The star-studded line-up of guest appearances Tribe have managed to round up is surely enough alone to make this the record of the year. Man of the moment Kendrick Lamar delivers probably one of the impressive verses on the record in the electro-synth sensation that is ‘Conrad Tokyo’, the political exasperation about America’s current situation obvious in his urgently staccato verses that just roll off his tongue as effortlessly as ever. Andre 3000, Anderson Paak, Talib Kweli and even Jack White all also graced Q-Tip’s home studio to lay down their vocals for the record, along with long-time familiar Tribe collaborators Consequence and Busta Rhymes.
‘Solid Wall of Sound’ is one of our favourite tracks on the album, a song built around a ‘Bennie & The Jets’ sample, with lavishly innovative production with the help of none other than Jack White, a signature fast-paced verse from Busta Rhymes and even Elton John himself stepping in for a duet with Q-Tip. Phife also impresses with his Caribbean patois giving the track its true Tribe charm and authenticity.
‘Dis Generation’ is another Applebum favourite, the whole crew united in a funky cypher as Tip, Phife, Jarobi and Busta Rhymes spit bars back and forth, weaving rhymes through each other as they rap about the new generation of hip hop, almost symbolically passing the baton over to the new school: “Talk to Joey, Earl, Kendrick and Cole/ gatekeepers of flow/ they are extensions of instinctual soul”.
You can’t help but to feel haunted by the surreal feeling of hearing Phife’s vocals posthumously on the record, leaving you wondering whether the finished product would sound any different if he had been able to have a final say. ‘Lost Somebody’ is a poignant tribute to the late Funky Diabetic, Tip’s heartfelt verses chronicling Phife’s early life and their brotherhood of a friendship that spanned over 40 years. Perhaps the most heart-breaking moment on the record is Tip’s rap as Phife himself on ‘Black Spasmodic’, imagining what Phife would say to him now if he could. You can feel a lump grow in the back of every long-time Tribe fan’s throat as Tip raps “..and please check in on my mother.”
As ever Q-Tip is the one that shines on this record. His knotty, complex, philosophical rhymes have improved over the years like a fine wine. Aside from his distinctive nasally tone that he can pliably throw in all different directions, his dexterous cadences are what sets him apart from other rappers that have been on the scene as long as him. Tip’s legendary production makes for a solid listen from beginning to end, showcasing a fresh sound that manages to maintain a vintage charm with elements like the ‘Bonita Applebum’ sample on ‘Enough’ evoking nostalgia for fans.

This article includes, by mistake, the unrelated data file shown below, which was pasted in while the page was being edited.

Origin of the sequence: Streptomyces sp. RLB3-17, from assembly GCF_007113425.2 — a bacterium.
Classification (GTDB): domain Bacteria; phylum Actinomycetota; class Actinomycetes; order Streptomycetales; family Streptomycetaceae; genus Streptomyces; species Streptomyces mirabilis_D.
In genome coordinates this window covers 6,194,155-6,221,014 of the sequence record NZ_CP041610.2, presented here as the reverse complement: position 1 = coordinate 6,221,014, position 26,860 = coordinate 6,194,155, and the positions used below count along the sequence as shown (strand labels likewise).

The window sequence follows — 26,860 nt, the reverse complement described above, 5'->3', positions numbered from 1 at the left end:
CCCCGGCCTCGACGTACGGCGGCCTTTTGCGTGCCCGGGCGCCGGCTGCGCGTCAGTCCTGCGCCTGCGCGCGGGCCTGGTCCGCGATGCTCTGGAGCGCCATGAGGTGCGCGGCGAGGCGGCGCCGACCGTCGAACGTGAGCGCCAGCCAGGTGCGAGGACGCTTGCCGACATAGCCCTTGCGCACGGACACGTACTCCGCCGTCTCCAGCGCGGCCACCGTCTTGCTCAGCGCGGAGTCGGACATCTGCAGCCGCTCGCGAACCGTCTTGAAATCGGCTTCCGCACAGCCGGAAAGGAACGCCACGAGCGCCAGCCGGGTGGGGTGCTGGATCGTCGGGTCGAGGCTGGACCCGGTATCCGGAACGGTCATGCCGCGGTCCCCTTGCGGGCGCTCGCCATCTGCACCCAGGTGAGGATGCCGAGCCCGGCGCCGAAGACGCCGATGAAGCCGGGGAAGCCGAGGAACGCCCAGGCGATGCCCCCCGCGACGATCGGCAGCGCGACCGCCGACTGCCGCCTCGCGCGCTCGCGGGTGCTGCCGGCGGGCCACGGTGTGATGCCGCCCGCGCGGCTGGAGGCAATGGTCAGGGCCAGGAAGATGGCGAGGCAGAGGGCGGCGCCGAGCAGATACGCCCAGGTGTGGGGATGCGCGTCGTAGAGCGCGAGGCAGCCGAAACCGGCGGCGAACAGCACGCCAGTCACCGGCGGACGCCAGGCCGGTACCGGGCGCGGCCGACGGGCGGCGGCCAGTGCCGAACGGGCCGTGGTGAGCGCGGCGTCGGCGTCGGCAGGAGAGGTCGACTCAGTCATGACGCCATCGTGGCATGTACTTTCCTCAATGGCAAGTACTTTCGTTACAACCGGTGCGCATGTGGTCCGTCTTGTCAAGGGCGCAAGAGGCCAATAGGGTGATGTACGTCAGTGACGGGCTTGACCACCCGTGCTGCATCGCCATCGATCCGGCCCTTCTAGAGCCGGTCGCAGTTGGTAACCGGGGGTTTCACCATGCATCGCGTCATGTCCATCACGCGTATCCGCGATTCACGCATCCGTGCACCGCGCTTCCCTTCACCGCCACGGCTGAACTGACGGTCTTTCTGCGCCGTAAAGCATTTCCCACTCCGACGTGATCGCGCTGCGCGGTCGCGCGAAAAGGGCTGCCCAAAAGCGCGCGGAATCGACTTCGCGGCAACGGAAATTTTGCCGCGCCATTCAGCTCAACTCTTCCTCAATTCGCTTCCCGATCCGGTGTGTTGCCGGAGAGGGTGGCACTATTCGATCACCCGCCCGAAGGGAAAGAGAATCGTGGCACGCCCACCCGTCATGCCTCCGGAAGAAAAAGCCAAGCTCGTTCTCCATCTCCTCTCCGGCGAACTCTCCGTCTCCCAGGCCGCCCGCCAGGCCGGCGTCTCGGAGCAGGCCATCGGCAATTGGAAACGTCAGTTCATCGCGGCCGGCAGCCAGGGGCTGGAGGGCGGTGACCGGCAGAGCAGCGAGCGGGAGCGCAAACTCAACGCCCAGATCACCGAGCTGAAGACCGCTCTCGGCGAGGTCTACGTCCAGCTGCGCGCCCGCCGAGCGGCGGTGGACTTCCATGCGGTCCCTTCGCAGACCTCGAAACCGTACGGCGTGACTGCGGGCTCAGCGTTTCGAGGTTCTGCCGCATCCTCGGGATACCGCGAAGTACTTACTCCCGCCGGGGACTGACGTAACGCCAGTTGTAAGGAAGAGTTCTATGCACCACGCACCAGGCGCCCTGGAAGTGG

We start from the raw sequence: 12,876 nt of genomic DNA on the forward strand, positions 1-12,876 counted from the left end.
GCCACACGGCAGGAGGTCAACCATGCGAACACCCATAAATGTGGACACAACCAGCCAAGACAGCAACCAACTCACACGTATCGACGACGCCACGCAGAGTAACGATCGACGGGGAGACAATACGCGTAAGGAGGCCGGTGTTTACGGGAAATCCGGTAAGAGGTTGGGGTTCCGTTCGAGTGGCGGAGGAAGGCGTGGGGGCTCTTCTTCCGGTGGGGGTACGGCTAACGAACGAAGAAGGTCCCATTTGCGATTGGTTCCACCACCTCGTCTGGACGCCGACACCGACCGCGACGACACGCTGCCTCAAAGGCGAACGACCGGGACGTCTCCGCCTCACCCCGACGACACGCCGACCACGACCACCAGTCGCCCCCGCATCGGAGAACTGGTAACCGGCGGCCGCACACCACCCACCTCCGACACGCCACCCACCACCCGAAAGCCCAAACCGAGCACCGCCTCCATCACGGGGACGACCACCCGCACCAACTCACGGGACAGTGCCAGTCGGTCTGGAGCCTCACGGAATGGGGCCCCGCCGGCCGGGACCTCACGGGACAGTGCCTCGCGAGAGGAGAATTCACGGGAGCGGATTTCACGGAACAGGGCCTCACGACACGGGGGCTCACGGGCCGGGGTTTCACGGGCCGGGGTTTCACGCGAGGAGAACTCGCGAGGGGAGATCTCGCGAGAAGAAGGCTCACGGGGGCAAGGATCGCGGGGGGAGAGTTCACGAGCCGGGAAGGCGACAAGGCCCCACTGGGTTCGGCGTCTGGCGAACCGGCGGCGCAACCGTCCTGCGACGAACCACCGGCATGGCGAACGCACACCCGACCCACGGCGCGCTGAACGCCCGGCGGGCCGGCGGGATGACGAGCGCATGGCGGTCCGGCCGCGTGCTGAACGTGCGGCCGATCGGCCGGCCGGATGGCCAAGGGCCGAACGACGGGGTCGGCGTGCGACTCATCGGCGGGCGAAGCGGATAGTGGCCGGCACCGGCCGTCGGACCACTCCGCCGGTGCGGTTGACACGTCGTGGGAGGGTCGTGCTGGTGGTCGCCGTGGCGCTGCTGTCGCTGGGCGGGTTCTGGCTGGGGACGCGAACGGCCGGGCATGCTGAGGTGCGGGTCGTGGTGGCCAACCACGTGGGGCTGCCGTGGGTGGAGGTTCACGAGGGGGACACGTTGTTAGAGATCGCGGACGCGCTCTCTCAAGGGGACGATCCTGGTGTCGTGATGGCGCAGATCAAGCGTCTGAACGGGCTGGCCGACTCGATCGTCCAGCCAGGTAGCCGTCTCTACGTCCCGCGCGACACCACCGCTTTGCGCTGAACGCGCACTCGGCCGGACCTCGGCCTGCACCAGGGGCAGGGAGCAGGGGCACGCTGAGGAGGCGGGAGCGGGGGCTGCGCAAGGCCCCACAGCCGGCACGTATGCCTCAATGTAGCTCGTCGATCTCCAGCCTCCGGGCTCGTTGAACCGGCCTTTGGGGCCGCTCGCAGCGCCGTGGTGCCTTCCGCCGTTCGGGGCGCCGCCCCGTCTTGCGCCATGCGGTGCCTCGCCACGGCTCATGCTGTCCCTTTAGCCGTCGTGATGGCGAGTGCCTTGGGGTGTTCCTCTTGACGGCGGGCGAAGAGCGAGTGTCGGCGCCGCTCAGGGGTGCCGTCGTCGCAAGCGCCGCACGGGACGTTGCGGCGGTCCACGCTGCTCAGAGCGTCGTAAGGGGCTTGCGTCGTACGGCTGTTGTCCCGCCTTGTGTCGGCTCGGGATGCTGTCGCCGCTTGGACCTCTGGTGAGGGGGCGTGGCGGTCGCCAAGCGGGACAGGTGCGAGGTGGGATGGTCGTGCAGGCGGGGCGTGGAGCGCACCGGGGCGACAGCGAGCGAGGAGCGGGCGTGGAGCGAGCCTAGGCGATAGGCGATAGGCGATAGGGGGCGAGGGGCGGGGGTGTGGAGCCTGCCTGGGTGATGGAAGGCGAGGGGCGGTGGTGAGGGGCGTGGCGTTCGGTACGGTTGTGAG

This album truly is a masterpiece – though the genres Tip explores sprawl all over the place he somehow manages to knit the magic together smoothly into a somewhat psychedelic and really quite captivating experience, the kind of record you know is best played all the way through.
To be clear, ‘We Got It From Here..’ is by no means their best album. Musically it is miles away from timeless 90s classics ‘The Low End Theory’ or ‘Midnight Marauders’, but with its significance and timescale it could well be a contender for their most important and ground-breaking.
Its November 11th release was a breath of fresh air in a truly suffocating year of tragedy, radical change, outrage and disappointment. It is a sign that speaks out to the world in a time of crisis in need, signifying that things might just be okay eventually.
Tribe did not need, and most likely did not even set out to create their best ever album, or even put out something that was necessarily going to sell millions of records. The story behind ‘We got it from here..’ goes deeper than that. It’s about speaking out about issues that matter, it’s about uniting the people, it’s about giving the fans what they’ve been waiting so long for, it’s about paying homage to one of the most gifted and endearing emcees that ever lived, and most importantly, it’s about finally dropping the curtain on a three-decade-long career, whilst simultaneously perpetuating their legacy as what many would call the greatest hip hop group of all time. Can A Tribe Called Quest still kick it? Yes, they certainly can.